Prime minister responds to parliamentary questions from Jeremy Corbyn with attack on associations


Prime minister David Cameron has today launched an attack on housing associations, saying they were inefficient and that it was “about time” they upped their game.

Cameron made the comments, which have already prompted an angry response from the sector’s trade association, following questioning from new Labour leader Jeremy Corbyn at Prime Minister’s Questions in the House of Commons.

Defending chancellor George Osborne’s decision to cut the rents housing associations can charge by 1% a year for four years, Cameron said: “It’s vital we reform housing associations and make sure they are more efficient. Frankly they’re part of the public sector that haven’t been through efficiencies, and haven’t improved their performance and I think it’s about time that they did.”

Housing associations, which built 50,000 homes in 2014, are not actually classified as public sector bodies, despite receiving grant from government, with many set up as charities. The organisations add private sector borrowing against their existing homes and profit from private development to government funding in order to pay for the construction of new affordable homes.

Many have claimed that the planned introduction of the Right to Buy to housing associations and the rent reductions will undermine their ability to raise private finance to pay for new homes. The National Housing Federation (NHF) says the decision to reduce rents will result in 27,000 fewer homes being built.

Ruth Davison, director of policy and external affairs at the NHF, said associations were already becoming “ever more” efficient. “Housing associations are emphatically not part of the public sector – they are the most successful partnership between state and private enterprise in the UK’s history, having brought £76bn in private investment to the table over the past 30 years,” she said.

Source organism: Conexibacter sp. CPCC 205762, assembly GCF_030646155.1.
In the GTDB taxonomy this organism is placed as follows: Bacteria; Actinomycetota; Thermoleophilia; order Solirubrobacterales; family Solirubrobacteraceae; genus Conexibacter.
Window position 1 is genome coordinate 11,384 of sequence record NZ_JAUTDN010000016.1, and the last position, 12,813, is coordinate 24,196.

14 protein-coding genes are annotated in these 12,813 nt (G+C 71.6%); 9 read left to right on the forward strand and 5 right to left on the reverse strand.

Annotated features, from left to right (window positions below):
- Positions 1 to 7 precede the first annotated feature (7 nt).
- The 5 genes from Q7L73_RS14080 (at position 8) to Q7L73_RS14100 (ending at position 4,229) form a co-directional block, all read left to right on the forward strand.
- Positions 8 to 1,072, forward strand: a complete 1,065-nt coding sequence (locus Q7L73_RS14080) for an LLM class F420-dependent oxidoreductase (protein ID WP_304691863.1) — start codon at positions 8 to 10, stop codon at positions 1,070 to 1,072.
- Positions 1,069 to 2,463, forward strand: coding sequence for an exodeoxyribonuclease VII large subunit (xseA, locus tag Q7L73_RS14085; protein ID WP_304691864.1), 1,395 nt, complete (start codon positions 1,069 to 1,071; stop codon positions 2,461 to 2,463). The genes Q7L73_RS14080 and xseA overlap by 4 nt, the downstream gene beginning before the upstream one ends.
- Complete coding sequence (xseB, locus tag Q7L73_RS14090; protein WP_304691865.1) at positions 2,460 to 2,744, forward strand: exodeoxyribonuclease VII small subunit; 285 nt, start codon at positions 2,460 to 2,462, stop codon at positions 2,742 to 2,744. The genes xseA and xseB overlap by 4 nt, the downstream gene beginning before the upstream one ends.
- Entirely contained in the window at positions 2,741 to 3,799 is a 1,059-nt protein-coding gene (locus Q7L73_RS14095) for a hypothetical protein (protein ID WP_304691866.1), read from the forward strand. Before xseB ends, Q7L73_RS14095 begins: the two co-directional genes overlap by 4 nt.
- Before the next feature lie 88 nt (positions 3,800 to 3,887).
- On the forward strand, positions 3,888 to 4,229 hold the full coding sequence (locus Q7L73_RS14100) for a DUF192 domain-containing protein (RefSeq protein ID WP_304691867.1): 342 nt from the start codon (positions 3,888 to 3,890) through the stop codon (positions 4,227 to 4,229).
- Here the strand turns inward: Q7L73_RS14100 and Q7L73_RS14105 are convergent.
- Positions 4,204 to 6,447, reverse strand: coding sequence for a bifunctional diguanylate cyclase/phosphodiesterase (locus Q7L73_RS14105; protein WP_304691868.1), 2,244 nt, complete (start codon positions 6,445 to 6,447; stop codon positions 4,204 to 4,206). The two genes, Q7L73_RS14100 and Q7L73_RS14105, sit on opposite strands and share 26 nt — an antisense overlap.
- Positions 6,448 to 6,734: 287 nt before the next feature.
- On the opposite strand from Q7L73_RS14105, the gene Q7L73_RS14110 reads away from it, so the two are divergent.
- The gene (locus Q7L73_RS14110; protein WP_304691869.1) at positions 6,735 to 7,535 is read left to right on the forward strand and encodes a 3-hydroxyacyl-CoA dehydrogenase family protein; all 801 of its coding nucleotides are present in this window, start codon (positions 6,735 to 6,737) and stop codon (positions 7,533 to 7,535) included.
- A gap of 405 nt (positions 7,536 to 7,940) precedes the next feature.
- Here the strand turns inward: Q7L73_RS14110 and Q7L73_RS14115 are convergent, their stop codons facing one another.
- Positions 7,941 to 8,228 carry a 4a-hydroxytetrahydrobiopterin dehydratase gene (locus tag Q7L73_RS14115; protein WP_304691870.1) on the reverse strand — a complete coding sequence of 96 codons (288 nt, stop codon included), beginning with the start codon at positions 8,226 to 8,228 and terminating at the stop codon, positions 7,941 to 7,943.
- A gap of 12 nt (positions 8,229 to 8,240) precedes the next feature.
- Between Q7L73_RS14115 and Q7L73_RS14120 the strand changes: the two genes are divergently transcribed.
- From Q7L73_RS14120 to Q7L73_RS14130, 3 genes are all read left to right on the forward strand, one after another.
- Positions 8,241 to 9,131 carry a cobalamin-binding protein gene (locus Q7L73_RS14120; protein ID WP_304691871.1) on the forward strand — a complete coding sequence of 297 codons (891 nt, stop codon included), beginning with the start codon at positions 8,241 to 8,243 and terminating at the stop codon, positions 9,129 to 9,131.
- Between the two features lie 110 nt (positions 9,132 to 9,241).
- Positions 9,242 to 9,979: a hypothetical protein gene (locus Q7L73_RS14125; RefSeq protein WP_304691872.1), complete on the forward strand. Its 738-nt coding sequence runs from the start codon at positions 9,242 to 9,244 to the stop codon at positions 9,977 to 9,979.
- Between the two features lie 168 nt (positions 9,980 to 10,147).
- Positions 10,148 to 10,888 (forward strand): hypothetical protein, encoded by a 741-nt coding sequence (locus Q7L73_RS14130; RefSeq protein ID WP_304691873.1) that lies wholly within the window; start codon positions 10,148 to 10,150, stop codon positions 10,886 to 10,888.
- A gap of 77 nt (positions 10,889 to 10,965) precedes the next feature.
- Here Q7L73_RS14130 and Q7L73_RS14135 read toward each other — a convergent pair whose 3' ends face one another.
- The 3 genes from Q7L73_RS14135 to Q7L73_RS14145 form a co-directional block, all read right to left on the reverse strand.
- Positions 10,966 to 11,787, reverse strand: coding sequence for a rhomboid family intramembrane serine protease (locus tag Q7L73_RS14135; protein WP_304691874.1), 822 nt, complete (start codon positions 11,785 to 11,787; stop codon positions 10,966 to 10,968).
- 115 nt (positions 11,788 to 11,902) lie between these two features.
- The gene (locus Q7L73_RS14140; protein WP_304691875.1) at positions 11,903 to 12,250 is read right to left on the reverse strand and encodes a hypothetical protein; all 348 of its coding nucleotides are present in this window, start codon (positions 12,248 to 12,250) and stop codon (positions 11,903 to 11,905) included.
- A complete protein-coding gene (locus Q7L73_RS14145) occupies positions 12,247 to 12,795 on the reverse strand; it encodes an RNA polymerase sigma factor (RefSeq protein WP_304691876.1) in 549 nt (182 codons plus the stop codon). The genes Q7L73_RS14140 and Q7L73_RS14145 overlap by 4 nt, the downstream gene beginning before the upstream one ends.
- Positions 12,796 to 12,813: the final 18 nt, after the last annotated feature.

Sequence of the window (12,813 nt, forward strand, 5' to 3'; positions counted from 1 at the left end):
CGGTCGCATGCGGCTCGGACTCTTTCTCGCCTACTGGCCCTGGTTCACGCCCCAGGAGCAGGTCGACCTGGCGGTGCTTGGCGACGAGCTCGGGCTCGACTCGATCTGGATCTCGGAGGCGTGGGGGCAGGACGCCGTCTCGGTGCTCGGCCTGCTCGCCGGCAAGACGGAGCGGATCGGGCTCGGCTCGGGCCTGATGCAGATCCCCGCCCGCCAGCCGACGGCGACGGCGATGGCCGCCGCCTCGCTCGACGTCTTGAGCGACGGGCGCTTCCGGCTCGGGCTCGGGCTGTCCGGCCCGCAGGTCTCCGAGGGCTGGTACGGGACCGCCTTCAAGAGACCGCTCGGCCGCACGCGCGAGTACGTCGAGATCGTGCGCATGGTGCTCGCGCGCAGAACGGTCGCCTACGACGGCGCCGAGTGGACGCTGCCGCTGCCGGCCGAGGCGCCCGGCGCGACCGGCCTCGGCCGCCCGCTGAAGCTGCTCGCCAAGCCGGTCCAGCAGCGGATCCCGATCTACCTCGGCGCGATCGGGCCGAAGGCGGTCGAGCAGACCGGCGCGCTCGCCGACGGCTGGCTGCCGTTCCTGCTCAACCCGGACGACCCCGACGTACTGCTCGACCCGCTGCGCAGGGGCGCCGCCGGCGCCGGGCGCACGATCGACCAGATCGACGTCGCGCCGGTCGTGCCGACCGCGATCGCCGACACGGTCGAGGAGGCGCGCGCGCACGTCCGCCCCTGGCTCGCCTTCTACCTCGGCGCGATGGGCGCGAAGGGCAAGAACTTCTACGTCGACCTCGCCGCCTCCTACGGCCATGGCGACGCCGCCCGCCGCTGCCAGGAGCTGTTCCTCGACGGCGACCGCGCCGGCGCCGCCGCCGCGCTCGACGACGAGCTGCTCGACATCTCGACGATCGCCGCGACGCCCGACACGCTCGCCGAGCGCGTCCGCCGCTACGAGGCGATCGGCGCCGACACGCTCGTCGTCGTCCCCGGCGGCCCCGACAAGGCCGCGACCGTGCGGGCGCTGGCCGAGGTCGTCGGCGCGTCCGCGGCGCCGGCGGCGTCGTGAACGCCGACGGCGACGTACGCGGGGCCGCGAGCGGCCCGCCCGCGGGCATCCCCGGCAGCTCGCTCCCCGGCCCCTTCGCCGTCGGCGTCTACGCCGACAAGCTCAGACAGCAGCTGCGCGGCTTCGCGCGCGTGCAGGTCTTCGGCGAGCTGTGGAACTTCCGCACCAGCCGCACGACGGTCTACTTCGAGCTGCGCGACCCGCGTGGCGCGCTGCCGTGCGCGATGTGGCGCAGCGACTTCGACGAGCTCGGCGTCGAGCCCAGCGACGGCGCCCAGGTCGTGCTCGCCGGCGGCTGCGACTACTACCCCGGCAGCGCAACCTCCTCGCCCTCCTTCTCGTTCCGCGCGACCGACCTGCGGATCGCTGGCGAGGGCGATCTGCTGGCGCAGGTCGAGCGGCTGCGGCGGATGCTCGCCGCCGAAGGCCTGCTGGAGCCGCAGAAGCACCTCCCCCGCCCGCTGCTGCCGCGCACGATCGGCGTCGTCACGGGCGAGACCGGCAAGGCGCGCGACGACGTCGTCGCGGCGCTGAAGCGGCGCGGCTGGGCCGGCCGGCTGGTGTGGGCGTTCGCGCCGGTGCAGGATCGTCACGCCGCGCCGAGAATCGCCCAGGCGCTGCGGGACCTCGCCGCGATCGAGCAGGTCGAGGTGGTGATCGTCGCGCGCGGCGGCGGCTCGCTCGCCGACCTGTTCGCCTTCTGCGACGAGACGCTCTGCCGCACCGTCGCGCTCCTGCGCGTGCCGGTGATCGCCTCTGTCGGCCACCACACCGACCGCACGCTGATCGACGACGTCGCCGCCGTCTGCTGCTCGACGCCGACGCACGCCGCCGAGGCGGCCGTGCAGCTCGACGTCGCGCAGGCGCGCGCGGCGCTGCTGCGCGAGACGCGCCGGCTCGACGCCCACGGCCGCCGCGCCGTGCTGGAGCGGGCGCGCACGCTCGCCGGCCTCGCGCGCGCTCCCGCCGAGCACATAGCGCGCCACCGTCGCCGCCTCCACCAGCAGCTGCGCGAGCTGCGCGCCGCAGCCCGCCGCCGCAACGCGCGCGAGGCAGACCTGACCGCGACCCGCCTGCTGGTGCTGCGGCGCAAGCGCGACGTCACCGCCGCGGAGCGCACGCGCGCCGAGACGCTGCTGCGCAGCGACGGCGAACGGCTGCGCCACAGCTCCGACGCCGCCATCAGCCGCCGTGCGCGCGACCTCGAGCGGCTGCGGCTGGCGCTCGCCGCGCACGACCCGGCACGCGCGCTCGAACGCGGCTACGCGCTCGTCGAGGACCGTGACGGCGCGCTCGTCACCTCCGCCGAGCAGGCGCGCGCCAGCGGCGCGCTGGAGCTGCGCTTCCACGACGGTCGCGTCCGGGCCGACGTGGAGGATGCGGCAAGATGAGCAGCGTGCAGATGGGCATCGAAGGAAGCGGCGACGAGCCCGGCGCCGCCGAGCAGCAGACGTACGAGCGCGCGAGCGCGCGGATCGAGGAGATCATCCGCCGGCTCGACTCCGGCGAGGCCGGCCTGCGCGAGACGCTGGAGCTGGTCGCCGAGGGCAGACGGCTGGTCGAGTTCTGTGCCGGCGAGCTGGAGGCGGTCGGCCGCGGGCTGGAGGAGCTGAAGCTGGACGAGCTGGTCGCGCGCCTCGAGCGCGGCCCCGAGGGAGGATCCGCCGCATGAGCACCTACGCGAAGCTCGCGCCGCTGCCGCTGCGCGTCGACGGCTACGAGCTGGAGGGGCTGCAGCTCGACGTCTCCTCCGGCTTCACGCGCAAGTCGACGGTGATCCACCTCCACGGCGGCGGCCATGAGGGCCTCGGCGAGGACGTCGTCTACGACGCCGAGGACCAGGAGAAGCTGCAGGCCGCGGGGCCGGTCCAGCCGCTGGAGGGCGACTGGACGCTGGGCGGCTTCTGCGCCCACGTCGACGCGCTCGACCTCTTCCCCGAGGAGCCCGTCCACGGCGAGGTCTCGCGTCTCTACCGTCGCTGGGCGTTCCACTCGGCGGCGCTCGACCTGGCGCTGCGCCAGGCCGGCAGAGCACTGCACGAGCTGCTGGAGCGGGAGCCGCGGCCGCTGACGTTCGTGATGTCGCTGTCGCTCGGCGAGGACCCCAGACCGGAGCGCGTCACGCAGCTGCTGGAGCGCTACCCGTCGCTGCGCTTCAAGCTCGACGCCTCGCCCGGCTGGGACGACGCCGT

“Eight years ago [housing associations] matched every £1 of public investment with a further £2 of private finance, today this figure has risen to £6 of private investment for every £1 of public money, and they are committed to doing more.”

If housing associations were forced to become part of the public sector, then the £60bn of borrowing by associations would become classified as public sector debt.

Cameron’s remarks follow a less strongly-worded challenge to housing association by chancellor George Osborne during a select committee hearing last week.

Cameron’s comments came after Jeremy Corbyn used the first two questions of his inaugural Prime Minister’s Questions to challenge Cameron on the housing crisis. Corbyn said: “The decision made to cut rents by 1% in councils and in housing associations without thinking about the funding issues that those authorities face is a serious one.”

Corbyn quoted a question sent in by a member of the public, named Stephen, who said that  150 jobs would be cut at the housing association he worked for because of the planned cut in rent levels.

Cameron said previously rising rents had caused a “merry-go-round” in which rising rents led to higher housing benefit payments, which in turn led to higher taxation.